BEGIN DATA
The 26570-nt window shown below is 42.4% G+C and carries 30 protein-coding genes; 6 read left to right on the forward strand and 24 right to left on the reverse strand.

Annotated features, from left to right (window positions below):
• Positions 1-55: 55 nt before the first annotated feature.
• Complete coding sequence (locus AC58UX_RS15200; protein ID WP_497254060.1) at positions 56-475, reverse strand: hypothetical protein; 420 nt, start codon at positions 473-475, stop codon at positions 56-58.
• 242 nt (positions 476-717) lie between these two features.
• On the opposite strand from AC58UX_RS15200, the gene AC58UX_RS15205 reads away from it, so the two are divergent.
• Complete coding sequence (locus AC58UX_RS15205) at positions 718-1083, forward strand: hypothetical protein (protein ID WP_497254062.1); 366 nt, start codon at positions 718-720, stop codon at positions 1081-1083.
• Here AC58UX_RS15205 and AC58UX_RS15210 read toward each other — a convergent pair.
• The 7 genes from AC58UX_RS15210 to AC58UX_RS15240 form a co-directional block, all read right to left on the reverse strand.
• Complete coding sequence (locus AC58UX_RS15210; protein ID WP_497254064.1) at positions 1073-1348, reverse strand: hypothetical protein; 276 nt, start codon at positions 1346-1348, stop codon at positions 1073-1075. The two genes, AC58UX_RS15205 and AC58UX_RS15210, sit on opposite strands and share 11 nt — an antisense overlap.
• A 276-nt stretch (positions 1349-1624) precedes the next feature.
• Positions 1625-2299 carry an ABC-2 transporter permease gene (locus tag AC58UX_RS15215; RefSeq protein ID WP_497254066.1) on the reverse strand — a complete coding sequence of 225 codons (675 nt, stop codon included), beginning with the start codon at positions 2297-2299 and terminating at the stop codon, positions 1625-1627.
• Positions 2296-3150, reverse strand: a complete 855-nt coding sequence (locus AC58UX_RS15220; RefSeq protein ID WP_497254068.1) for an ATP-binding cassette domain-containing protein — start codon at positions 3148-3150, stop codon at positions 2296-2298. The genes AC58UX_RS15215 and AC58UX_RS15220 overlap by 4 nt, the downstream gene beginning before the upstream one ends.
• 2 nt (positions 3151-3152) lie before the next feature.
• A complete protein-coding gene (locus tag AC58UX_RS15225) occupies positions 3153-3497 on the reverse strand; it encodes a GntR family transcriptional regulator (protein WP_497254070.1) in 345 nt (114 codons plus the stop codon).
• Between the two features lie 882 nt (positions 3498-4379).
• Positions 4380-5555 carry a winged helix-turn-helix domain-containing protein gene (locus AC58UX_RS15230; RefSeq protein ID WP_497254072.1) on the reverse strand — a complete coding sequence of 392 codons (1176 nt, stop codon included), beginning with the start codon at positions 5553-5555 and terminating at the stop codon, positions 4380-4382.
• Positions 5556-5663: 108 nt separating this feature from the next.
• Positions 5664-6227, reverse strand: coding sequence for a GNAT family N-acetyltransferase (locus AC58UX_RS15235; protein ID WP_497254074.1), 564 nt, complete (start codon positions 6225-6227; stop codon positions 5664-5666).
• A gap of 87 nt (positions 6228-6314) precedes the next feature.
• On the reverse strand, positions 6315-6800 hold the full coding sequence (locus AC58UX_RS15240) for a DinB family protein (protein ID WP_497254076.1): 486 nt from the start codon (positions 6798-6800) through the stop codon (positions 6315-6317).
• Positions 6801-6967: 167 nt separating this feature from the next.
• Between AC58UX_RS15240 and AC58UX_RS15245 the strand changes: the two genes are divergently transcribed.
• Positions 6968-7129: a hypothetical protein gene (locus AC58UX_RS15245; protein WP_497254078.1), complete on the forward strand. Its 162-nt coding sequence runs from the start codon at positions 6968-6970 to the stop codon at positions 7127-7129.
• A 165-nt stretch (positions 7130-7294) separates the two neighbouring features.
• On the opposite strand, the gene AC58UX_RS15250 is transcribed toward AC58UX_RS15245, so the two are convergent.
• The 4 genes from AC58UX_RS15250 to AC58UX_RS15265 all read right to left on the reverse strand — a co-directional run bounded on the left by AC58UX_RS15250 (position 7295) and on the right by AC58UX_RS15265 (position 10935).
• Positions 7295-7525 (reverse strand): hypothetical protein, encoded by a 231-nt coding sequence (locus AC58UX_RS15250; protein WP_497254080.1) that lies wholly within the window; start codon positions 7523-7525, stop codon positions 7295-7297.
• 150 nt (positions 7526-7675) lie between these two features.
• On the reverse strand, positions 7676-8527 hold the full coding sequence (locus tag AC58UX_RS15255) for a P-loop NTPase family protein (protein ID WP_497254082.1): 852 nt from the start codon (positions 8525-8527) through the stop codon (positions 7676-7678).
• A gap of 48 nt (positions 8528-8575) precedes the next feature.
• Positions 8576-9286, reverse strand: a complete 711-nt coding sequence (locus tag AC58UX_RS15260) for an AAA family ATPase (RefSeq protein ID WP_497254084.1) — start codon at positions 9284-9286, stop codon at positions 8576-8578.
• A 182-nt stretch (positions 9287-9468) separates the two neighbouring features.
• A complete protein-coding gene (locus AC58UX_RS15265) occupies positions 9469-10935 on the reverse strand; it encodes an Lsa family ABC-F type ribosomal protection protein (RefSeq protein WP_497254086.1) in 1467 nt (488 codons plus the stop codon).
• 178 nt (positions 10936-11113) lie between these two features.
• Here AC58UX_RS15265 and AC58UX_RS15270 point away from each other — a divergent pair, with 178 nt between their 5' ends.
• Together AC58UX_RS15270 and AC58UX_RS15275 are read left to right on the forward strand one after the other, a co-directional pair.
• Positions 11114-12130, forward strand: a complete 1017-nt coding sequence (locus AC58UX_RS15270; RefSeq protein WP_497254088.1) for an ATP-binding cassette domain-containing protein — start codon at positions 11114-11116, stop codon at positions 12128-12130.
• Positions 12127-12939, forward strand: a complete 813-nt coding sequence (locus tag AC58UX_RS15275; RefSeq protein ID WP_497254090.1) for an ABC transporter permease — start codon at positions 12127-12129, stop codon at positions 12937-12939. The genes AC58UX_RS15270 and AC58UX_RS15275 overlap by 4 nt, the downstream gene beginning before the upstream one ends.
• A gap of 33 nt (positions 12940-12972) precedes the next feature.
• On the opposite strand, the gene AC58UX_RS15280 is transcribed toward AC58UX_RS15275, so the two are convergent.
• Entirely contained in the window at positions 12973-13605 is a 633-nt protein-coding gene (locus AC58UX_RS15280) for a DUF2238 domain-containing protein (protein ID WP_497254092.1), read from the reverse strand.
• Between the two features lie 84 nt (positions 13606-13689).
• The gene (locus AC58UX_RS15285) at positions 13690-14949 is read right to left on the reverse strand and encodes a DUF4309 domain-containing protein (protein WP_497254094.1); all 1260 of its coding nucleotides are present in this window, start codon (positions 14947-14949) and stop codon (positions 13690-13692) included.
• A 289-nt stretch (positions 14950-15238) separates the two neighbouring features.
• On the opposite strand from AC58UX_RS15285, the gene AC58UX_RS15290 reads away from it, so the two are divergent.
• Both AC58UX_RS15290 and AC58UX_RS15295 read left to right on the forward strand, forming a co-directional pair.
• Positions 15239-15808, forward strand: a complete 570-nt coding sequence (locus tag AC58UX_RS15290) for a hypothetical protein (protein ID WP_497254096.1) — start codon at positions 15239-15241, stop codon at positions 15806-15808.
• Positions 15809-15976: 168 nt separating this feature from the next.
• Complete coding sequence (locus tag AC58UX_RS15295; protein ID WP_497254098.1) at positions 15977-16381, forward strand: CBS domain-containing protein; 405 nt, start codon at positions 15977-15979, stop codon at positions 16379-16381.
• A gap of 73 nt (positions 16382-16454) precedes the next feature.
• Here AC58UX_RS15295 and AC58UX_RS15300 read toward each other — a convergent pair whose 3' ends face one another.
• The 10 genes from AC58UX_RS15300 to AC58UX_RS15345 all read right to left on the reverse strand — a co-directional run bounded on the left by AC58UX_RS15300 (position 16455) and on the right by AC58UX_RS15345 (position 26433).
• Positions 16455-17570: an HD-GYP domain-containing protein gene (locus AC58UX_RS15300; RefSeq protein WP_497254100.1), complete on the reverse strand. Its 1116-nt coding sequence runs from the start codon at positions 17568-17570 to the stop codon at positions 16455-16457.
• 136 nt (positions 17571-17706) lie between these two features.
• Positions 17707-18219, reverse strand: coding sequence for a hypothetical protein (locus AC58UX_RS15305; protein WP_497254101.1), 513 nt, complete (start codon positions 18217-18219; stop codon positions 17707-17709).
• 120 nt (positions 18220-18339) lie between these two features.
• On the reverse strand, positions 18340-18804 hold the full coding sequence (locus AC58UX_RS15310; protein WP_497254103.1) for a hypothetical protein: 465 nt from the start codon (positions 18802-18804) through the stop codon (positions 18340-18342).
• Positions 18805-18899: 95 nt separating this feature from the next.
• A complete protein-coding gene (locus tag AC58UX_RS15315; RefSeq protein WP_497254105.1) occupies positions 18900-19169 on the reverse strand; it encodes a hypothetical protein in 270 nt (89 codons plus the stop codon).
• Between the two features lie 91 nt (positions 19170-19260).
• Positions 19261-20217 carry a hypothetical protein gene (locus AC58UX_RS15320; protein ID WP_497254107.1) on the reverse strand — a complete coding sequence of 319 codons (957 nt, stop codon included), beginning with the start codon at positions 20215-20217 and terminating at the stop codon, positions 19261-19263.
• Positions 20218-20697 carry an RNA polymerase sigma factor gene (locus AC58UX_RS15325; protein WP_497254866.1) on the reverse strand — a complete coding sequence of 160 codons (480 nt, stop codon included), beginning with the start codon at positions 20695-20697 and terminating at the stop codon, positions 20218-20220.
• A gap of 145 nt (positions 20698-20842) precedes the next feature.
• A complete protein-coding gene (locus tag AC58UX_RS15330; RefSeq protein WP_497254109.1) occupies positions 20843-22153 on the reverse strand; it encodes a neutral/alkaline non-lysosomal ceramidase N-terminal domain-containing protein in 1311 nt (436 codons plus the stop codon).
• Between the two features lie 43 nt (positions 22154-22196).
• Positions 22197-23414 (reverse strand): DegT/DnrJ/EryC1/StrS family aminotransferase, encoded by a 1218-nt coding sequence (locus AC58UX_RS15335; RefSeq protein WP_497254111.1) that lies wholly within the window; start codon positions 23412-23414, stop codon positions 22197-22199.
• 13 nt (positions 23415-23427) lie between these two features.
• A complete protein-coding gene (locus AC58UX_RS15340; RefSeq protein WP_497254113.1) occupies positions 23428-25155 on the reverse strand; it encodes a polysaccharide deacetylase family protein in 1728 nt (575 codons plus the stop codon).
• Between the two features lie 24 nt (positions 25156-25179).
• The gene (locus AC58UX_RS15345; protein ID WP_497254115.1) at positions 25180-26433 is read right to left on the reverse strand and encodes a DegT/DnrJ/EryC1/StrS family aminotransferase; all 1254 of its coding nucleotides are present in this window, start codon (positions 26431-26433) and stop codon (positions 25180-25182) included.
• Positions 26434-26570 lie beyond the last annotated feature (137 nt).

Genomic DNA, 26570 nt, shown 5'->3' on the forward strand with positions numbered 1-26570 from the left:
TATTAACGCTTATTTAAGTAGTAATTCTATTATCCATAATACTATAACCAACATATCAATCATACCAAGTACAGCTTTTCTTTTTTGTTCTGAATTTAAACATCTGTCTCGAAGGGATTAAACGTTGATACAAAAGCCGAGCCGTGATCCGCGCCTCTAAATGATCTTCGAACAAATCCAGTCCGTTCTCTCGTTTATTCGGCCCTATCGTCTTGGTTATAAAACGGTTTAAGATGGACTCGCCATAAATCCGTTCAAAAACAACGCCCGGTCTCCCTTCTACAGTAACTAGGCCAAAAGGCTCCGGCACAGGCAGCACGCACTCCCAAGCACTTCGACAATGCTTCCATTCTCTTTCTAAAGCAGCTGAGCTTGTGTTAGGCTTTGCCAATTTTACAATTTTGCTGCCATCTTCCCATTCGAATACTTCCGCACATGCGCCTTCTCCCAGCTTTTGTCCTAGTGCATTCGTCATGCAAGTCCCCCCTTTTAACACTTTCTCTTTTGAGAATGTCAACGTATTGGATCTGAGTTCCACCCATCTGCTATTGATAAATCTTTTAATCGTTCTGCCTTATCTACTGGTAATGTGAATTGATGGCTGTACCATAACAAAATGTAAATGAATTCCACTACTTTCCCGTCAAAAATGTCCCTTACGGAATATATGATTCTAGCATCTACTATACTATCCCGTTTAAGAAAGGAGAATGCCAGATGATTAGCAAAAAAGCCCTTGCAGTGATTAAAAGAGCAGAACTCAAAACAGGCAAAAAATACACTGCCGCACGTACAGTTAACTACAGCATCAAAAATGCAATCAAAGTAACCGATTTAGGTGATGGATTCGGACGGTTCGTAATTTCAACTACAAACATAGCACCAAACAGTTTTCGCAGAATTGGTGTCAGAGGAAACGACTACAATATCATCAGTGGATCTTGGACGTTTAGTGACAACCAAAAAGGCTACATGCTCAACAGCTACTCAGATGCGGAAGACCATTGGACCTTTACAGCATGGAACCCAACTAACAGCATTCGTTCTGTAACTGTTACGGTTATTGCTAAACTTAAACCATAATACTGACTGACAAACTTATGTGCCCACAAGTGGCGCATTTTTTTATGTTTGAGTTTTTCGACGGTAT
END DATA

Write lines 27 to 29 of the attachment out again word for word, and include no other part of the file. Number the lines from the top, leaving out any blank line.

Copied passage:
• The 4 genes from AC58UX_RS15250 to AC58UX_RS15265 all read right to left on the reverse strand — a co-directional run bounded on the left by AC58UX_RS15250 (position 7295) and on the right by AC58UX_RS15265 (position 10935).
• Positions 7295-7525 (reverse strand): hypothetical protein, encoded by a 231-nt coding sequence (locus AC58UX_RS15250; protein WP_497254080.1) that lies wholly within the window; start codon positions 7523-7525, stop codon positions 7295-7297.
• 150 nt (positions 7526-7675) lie between these two features.